Oh God, don't go there, People defending the right of 70 pound gilrs to blow the head off of range instructors with automatic pistols on "Guns and God" vacations will ge really pissed now.

Amen, girls should weigh at least 75 pounds to blow the heads off range instructors, write your congressmen!

about 3 months ago
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Choose Your Side On the Linux Divide

ToasterMonkey Re:My opinion on the matter. (826 comments)

A properly designed browser using *nix philosophy wouldn't do those things directly, instead it would use plugins to add that functionality.

An init system should do one thing and do it well, manage the startup of services when called. A proper *nix designed system for monitoring and restart would CALL init, but it shouldn't BE init, otherwise it violates the principle of modularity.

Consider for example looking for all the active settings in a standard Linux config file:

grep -v ^# ldap.conf | tr -s '\n'

By using two standard tools you can do something pretty fancy, basically stripping out all the comments. Could grep be enhanced to include the newline trimming feature? Of course it could, but that's not grep's job, its purpose is to match things not trim things. By keeping the scope narrow you reduce the error space and provide a more flexible toolset.

If you design the monitoring system into init then it can't be used generically to monitor other things and you lose half the value of the tool you've created.

egrep -v '^#|^$' ldap.conf ?

You're deciding boundaries arbitrarily. For example, who decided all the functions of tr belong in one command? Why are we even comparing userland tools to system functions? Why do you use dd to do EBCDIC-ACSII translation instead of ... the translate command?

How old is SysV init? How has its "Well I assume I started something, JOB'S DONE!" interface with the rest of the system benefitted us all this time? How can you even connect that to something? You can't trust the exit codes from.. well anything, start/stop/or status because too many scripts just return 0. You can't trust status to exist everywhere or even work right. You can't trust a stop to actually kill all processes.

If nobody is going to make init in its current bounds _determinate_, then who really cares if the replacement is more or less modular.

about 4 months ago
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Choose Your Side On the Linux Divide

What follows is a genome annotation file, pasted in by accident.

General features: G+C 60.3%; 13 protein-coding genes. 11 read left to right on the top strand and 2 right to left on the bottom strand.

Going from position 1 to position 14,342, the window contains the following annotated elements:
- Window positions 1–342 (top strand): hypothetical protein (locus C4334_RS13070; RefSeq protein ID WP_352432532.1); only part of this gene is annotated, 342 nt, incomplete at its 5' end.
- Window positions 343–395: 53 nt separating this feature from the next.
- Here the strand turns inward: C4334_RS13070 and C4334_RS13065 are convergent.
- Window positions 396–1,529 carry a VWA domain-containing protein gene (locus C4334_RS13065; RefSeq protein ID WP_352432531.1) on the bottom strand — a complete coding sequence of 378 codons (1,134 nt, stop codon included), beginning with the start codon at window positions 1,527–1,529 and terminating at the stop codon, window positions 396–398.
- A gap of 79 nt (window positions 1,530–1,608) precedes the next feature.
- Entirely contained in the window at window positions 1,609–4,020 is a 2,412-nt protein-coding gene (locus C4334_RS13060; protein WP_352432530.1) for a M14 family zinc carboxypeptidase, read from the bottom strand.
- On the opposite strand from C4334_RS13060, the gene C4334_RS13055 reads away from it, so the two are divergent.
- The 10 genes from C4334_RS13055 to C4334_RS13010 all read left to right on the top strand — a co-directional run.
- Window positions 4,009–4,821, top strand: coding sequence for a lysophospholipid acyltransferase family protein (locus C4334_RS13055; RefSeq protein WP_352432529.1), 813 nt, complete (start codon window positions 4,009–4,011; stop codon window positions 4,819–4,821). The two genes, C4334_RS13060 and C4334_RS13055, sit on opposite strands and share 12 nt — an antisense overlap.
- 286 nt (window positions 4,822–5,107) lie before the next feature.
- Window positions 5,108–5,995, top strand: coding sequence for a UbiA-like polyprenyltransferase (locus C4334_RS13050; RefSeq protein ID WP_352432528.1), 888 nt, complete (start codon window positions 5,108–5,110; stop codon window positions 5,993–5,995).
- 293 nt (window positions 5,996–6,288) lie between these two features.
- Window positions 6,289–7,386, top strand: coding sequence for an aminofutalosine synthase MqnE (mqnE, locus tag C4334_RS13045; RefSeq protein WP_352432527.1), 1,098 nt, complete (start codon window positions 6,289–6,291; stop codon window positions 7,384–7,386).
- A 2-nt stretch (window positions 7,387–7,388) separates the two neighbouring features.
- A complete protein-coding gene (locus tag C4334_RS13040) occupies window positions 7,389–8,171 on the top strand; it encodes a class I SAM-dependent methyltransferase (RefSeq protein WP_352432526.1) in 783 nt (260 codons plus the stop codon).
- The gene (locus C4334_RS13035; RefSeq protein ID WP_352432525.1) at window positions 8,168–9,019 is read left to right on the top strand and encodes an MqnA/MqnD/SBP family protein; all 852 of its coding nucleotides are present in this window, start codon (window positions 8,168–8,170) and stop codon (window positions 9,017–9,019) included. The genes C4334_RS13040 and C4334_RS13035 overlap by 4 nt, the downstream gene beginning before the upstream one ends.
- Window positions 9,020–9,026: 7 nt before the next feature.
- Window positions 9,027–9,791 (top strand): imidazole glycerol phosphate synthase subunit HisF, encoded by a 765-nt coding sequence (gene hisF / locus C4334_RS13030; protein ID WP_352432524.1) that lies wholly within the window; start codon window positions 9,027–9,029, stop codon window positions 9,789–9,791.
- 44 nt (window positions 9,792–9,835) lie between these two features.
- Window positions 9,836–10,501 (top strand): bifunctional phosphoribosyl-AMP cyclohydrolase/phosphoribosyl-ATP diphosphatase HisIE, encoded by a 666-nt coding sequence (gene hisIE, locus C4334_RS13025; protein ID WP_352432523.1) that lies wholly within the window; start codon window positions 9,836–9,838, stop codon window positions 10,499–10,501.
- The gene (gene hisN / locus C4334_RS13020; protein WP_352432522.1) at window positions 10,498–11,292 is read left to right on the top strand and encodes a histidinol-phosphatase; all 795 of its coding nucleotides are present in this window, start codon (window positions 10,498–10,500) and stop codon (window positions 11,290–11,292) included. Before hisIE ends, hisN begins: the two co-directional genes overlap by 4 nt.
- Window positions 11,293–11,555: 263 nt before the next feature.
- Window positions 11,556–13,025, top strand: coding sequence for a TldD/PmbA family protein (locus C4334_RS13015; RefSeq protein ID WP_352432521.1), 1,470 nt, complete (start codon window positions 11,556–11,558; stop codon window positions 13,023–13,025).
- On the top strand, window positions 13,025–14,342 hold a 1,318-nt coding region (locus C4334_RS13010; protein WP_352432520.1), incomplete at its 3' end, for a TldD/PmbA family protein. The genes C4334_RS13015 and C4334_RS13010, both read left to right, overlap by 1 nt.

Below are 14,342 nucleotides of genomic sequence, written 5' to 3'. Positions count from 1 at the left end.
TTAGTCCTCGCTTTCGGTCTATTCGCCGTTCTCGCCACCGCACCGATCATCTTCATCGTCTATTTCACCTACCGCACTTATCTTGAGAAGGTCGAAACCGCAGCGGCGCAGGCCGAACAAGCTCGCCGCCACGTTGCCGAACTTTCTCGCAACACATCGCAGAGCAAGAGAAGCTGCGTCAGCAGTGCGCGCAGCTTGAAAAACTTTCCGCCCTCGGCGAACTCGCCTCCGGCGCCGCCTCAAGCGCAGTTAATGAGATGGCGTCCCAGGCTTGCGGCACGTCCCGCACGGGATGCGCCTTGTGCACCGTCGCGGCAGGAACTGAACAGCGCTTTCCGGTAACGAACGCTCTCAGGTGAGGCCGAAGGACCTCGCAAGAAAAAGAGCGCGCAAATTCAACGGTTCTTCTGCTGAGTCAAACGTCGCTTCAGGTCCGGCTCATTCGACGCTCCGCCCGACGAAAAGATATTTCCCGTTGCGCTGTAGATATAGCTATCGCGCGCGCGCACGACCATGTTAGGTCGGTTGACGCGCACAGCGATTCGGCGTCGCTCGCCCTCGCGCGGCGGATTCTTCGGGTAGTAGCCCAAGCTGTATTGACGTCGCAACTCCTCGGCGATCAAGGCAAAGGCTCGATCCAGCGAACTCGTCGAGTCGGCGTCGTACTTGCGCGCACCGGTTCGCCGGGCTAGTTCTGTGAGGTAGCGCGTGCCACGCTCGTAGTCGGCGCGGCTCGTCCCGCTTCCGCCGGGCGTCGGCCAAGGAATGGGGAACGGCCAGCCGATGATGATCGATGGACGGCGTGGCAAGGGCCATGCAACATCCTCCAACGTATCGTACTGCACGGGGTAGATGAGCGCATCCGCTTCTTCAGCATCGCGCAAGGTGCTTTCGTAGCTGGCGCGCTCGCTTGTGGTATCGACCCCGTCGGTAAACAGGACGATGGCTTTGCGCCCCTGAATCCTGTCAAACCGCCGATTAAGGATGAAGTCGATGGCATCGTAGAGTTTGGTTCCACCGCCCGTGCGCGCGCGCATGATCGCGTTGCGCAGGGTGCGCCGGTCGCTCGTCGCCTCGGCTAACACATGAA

ToasterMonkey Re:My opinion on the matter. (826 comments)

What's funny is it actually has the ability, and nobody uses it except for gettys.

This. Actually, in RHEL/CentOS, you can simply run /etc/rc every minute via cron and it'll sync what's running with what's supposed to be, assuming things have been /sbin/service stopped. (And if they haven't been cleanly stopped, you need a specialized tool that understands how to *TEST* the service rather than rely on subsys.)

It's not THAT hard.

Let's use Apache as an example.
Typical Apache screw up... user reports site is not responding
apachectl restart says ports are already in use...

apachectl stop
pgrep httpd... see's the old httpd session leader and some friends chilling out. /facetokeyboard
"You stupid P.O.S."
pkill -9 httpd
apachectl start

Many of us have been here, and it's very dumb. A modernized service control system should have a basic two way channel to the daemons.
You stay on the line or get whacked, and while you're alive you deal with all your child process problems and let us know.
What's that specialized tool supposed to do that the service itself cannot? This really simple system lets you know all the shades of gray between "running" and "stopped"

Like:
"starting, but I need to do a consistency check, and this may take a while"
"running, sort of..."
"stopping, well I'm not available anymore, but you can't start me again yet"
"I know enough to stop trying on my own until an operator intervenes"

about 4 months ago
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Choose Your Side On the Linux Divide

ToasterMonkey Re:My opinion on the matter. (826 comments)

That sounds like a good way to create an infinite loop of crashing and restarting services.

I read about this sweet new trick in Windows 2000 where you can configure a number of automatic service restart attempts, the interval between them, and an interval in which that count might reset and start over if you want it to.

Honestly, I think the two "sides" here are really the one that has cursory knowledge of the evolution of other operating systems over the past two decades and the side that's basically 90's Linux-Amish.

about 4 months ago